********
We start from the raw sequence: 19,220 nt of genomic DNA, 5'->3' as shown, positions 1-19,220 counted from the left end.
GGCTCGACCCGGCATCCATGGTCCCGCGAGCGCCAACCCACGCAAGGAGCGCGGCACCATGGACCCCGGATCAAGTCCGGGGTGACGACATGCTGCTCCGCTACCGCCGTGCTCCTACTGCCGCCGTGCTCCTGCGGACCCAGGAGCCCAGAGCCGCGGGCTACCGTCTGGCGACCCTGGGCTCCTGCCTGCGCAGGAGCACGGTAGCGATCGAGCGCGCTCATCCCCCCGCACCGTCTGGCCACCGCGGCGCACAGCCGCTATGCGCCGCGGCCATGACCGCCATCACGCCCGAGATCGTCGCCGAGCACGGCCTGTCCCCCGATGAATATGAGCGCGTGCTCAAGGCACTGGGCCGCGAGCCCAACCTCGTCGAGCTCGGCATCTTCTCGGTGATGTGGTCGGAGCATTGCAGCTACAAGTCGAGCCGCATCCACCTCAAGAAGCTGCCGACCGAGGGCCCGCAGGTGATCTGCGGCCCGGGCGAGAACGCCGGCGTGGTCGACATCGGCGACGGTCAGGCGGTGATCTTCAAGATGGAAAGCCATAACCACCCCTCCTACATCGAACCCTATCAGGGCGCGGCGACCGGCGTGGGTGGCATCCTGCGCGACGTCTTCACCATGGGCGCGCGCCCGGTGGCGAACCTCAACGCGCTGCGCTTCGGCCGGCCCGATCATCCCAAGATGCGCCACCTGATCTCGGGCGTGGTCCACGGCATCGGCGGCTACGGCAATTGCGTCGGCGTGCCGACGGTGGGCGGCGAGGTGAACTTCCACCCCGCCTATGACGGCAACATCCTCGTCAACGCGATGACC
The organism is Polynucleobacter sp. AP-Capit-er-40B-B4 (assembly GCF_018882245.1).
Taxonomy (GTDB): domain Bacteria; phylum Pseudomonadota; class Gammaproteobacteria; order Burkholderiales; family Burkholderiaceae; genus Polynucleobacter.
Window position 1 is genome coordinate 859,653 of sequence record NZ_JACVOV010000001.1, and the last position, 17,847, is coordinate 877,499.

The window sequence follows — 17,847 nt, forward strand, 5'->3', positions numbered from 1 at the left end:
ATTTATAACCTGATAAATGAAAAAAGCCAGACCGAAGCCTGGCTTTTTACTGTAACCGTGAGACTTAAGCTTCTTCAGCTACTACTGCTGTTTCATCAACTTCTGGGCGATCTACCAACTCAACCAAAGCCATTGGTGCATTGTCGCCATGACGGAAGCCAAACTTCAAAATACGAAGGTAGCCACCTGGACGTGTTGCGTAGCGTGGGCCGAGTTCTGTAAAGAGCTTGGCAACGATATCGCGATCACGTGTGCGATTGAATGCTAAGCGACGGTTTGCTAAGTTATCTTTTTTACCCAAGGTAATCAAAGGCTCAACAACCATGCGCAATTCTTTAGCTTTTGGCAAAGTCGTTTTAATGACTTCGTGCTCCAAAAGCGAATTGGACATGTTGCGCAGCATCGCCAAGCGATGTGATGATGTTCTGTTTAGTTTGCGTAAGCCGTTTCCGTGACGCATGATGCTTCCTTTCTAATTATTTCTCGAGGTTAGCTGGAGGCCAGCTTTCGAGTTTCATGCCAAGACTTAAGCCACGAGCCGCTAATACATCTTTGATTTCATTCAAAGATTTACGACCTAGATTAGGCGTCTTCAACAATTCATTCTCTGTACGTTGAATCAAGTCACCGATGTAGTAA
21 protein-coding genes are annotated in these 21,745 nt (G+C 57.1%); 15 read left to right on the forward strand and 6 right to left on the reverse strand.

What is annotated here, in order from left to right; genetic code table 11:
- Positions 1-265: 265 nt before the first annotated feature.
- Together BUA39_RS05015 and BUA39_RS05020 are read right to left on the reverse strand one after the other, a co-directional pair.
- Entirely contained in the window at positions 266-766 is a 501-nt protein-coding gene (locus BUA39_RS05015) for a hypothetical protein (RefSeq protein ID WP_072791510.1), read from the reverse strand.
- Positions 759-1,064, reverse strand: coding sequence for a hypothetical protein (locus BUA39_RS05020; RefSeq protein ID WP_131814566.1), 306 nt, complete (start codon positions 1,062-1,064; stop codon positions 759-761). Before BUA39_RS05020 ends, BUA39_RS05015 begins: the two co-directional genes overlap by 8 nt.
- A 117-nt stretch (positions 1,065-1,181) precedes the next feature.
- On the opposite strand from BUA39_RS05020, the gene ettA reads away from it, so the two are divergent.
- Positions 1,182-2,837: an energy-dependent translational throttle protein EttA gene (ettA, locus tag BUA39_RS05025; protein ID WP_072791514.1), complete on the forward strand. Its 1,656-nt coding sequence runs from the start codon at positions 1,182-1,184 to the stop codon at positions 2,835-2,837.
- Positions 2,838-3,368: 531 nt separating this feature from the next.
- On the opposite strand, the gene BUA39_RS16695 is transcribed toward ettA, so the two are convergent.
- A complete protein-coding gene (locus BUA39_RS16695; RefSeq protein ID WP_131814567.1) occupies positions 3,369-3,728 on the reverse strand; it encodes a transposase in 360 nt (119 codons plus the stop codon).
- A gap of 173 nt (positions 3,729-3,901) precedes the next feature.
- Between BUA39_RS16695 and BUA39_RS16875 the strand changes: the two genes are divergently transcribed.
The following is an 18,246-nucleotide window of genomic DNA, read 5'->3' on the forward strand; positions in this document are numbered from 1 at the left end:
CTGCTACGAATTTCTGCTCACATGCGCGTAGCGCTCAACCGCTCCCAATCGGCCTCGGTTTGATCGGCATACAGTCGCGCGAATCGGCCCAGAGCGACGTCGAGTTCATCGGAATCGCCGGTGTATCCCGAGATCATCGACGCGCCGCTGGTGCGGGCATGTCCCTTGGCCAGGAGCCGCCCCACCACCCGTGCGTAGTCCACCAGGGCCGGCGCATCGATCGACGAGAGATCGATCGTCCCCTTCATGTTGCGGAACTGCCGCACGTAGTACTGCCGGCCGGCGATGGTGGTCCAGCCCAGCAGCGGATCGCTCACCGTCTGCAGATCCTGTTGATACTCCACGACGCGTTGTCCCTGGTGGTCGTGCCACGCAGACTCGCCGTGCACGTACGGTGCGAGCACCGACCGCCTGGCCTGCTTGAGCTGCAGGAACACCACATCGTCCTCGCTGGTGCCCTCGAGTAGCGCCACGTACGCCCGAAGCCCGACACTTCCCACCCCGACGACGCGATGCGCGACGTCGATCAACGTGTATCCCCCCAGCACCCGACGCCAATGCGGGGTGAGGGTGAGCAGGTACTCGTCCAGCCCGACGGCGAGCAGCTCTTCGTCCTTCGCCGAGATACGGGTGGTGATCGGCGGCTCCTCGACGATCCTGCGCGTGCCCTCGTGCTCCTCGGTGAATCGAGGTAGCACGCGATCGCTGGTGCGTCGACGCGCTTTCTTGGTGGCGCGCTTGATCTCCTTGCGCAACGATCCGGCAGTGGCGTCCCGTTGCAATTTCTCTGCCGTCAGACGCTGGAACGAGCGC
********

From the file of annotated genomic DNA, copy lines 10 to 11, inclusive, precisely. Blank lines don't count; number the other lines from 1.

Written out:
- Positions 1-265: 265 nt before the first annotated feature.
- Together BUA39_RS05015 and BUA39_RS05020 are read right to left on the reverse strand one after the other, a co-directional pair.